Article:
Incumbents on the Rancho Mirage City Council are under siege as potential candidates queue up with fierce intentions of ousting the veteran policymakers.
As of 5 p.m. Tuesday, eight Rancho Mirage residents have pulled official paperwork indicating they will make a run for one of the three seats up for grabs in the April election. The deadline to pull nomination papers is 5 p.m. Friday, Jan. 12.
All three incumbents — G. Dana Hobart, Iris Smotrich and Charles Townsend Vinci and Katherine “Kate” R. Spates – have already qualified to be on the ballot, City Clerk Kristie Ramos confirmed. Only one of the remaining four possible challengers – Michael Harrington — has filed his paperwork. He has not yet qualified to be on the ballot.
Those who have pulled nomination papers are; Harrington, Michael Andrew Monroe, Robert Mueller, and Brandon Joseph Ross.
The top three vote-getters will be declared winners. There will be no runoff, Ramos said Wednesday.
Challengers say the incumbents have been in office too long and it is time for new blood. Among them, the incumbents have more than 25 years of service and institutional knowledge. Hobart, first elected in 2002, is the longest serving of the three incumbents facing re-election — and also the most vocal.
Townsend was elected to the Rancho Mirage City Council in 2014. Smotrich was first appointed by the Rancho Mirage City Council on July 7, 2011. In 2012, she ran unopposed and was reappointed by the City Council to serve for a two-year term. In 2014, she ran for office and won.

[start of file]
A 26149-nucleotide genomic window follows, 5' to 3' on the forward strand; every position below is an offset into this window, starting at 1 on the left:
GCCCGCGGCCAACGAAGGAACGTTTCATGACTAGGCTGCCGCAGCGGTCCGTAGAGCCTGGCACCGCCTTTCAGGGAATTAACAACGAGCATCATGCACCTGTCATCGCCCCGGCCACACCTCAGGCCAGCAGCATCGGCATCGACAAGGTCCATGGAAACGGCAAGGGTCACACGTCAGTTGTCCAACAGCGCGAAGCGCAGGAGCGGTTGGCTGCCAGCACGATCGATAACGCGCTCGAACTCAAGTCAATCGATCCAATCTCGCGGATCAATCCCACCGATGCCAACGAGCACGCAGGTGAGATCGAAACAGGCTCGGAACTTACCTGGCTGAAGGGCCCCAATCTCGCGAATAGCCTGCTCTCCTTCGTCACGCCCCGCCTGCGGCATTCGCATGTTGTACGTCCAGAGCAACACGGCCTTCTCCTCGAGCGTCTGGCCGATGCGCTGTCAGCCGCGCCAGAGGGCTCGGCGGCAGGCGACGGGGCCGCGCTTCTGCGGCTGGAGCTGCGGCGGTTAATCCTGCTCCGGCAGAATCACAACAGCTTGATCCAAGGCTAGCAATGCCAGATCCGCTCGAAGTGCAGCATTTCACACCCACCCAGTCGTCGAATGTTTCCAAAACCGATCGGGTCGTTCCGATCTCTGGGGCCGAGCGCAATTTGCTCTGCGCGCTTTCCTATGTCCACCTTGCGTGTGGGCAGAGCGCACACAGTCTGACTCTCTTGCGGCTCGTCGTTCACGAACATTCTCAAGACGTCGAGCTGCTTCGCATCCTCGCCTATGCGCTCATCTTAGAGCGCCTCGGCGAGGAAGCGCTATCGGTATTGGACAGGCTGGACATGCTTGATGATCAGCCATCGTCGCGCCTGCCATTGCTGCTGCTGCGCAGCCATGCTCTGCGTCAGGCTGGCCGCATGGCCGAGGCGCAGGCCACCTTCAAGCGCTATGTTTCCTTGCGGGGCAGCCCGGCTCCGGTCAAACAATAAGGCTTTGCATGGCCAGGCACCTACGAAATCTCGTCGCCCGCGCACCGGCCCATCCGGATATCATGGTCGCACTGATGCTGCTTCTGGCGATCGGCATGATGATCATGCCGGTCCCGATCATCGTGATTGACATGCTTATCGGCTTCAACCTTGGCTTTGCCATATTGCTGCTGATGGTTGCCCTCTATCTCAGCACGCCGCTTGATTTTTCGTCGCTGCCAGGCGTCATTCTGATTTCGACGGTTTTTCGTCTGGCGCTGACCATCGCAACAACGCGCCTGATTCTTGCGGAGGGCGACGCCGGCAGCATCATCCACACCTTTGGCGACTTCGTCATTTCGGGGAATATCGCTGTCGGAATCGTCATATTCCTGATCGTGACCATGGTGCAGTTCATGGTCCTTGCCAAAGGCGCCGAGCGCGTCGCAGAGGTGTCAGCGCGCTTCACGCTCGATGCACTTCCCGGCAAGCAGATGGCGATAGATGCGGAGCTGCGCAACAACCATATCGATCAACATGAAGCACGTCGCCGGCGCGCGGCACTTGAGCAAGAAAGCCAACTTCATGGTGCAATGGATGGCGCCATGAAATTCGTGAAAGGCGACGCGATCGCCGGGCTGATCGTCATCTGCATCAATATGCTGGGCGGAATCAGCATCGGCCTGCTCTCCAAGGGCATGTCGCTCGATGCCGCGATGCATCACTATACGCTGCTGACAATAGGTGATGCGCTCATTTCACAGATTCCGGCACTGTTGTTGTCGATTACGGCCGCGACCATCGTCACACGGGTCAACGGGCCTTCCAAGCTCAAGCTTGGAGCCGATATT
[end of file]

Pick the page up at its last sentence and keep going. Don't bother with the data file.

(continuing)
One of the central issues of the upcoming campaign is likely to be the CV Link and the City Council’s opposition to it.
While the City Council has a whole has opposed the controversial CV Link, Hobart has been the “face” and the “voice” of the opposition, taking the brunt of criticism for the entire City Council. Uken Report last year reached out to mayors across the Coachella Valley for reaction to a lawsuit that threatens to halt the CV Link. Mayor Townsend declined to comment, referring all questions about the CV Link instead to Hobart.
The City Council supports the lawsuit, saying it has merit. The basis of the lawsuit alleges that illegal money is being used to pay for 50-mile transportation corridor.
Hobart has called the proposed $100 million,project in the Coachella Valley “a 20-to-30-foot-wide cement, steel and decomposed granite structure ….”
Indio Mayor Michael Wilson, one of the most vocal supporters of the CV Link, has said there is more to it than that. “I believe it to be more in line with the elitist attitude of a couple of cities not wanting ‘certain elements’ of people from the East Valley passing through their jurisdictions using this pathway. It’s a sad reality but in my own opinion, more true than not,” Wilson told Uken Report.
The seats open in the upcoming election are four-year terms.
The mayor is appointed every year on a rotational basis by the City Council; if re-elected, Hobart is poised to become the next mayor.
Would-be candidates must be 18 years of age, a U.S. citizen, and a registered voter residing within city limits at the time nomination papers are issued.
To schedule an appointment to “pull papers,” please contact the City Clerk’s Office at (760) 324-4511, Ext. 488.
There is no cost to receive and/or file nomination papers.
As of Dec. 12, the City of Rancho Mirage has 9,886 registered voters, according to the Riverside County Registrar of Voters. The last day to register to vote or transfer registration for the April 10, 2018 election is March 26, 2018.